After a year of talking with the commissioner, some presidents and athletic directors in the MWC, Gonzaga University will remain a member of the WCC at this time.
The official confirmation came Monday when Gonzaga athletic director Mike Roth confirmed it to a beat writer for the Spokane newspaper.
What does this move mean for BYU? In basketball, it means no upheaval for the time being. BYU's best path at the present time is to stay the course as an independent in football and take the WCC as is. BYU should hope at some future date when TV contracts are redone, a P5 conference will take another peek at its program.
That may be a tough road for the Cougars, it's true, but it is one the university seems most interested in pursuing at present.
If the Gonzaga courtship with the MWC shows anything, it is that the MWC is not interested in throwing out special deals like it did for Boise State. The MWC refused to do it for Gonzaga because the membership hated the idea. It doesn't take a rocket scientist to figure out the MWC is not going to do anything special to invite BYU back in the league in the future. And that's fine.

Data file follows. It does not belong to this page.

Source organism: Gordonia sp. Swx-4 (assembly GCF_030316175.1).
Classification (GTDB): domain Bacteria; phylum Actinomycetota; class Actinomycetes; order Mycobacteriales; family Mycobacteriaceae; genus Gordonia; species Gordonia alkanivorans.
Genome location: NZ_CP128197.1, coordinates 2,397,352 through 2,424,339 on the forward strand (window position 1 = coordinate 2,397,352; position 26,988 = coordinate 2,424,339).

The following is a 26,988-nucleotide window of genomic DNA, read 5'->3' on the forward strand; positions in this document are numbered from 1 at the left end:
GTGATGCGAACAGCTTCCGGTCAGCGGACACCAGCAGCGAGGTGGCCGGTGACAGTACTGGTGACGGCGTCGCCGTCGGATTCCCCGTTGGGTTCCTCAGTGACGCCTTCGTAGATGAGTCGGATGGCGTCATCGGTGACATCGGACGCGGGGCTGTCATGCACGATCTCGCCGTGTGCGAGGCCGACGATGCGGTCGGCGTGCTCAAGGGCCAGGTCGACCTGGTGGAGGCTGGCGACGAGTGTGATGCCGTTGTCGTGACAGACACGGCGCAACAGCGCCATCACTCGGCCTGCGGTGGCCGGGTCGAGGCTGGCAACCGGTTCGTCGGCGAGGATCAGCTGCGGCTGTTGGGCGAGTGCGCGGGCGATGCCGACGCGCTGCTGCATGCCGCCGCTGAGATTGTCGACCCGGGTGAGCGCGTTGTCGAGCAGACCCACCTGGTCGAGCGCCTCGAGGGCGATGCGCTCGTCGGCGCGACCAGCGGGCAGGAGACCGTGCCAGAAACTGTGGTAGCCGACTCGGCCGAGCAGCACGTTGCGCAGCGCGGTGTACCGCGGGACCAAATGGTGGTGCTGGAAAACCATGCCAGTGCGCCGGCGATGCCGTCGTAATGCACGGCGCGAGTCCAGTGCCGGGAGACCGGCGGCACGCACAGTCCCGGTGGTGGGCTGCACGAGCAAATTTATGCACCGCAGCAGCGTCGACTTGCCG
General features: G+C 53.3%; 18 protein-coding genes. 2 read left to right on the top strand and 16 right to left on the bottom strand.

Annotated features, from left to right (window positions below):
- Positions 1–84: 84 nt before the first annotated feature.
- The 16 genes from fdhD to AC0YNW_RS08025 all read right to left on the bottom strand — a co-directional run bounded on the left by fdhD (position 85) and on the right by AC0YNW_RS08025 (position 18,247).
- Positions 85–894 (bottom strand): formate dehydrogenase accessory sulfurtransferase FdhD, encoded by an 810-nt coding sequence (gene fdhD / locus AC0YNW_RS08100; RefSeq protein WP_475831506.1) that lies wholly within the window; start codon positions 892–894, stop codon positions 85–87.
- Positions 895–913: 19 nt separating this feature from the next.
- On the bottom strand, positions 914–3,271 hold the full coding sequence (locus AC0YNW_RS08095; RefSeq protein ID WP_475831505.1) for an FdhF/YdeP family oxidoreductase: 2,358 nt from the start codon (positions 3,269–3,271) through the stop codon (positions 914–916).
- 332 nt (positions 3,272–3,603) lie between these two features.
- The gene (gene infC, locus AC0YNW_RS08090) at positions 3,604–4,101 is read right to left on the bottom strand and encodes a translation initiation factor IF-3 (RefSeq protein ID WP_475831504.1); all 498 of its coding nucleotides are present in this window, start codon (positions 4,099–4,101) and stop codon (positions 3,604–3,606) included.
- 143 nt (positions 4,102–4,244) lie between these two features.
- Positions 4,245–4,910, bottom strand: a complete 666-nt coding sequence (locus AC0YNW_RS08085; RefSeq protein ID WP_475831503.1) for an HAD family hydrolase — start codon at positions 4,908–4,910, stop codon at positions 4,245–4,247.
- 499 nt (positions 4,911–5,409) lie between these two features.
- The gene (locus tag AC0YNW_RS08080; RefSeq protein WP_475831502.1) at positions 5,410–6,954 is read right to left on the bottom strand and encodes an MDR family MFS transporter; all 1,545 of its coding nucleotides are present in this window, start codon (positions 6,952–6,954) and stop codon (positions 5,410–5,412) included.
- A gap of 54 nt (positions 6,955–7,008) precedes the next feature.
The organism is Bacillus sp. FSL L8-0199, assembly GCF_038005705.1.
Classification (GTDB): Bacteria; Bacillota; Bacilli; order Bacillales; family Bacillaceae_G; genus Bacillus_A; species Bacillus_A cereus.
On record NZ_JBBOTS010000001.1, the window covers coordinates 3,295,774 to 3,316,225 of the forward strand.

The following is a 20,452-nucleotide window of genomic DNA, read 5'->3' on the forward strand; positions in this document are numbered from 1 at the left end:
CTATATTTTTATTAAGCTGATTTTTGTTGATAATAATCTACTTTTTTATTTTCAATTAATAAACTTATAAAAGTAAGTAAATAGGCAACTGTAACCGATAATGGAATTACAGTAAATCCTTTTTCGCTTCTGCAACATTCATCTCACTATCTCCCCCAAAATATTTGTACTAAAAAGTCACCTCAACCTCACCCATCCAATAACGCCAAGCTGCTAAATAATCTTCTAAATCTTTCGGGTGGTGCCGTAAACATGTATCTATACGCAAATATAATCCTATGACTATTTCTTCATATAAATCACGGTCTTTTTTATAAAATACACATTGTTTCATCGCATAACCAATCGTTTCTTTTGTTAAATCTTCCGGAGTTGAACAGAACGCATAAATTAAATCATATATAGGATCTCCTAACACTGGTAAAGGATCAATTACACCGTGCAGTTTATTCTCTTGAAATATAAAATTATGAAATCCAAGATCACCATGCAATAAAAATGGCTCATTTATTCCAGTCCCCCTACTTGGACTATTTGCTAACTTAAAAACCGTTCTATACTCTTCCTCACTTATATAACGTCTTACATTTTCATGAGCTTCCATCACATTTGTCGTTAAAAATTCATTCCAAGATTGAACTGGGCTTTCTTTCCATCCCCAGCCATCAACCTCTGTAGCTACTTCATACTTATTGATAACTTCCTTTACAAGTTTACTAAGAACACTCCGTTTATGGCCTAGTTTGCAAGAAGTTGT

The MWC-Zag decision came after a confusing weekend at the Final Four, where many MWC folks believed Gonzaga joining the Mountain West was a done deal. Then, on Saturday, it was reported that MWC commissioner Craig Thompson thought such a move was a long shot. Roth later told reporters it was news to him that the MWC and Gonzaga deal had mired down or stopped.
Then came the Monday confirmation that things were over.
All of this came days after the WCC made a public announcement of a "schedule enhancement" that would give WCC schools a 16-game conference schedule instead of 18. It also made the WCC Tournament in Las Vegas an event where the No. 1 and No. 2 seeds would only play in the semifinals. There were also financial considerations given to Gonzaga, a national power in basketball and regularly considered a top-15 team.
This WCC schedule enhancement came just a week after the league formally hired a commissioner, Gloria Nevarez, a job that had been handled by an interim commissioner through the later part of this school year.
Credit Nevarez for getting to her throne and wielding a little power right out of the chute.
In my opinion, a big part of the decision was exposure. The WCC basketball TV schedule gives Gonzaga more nationally televised games on more accessible platforms for Zag fans than the MWC could provide in the short term. It also helped that the concessions and adjustments were attractive to Gonzaga, a team that has dominated the WCC for two decades.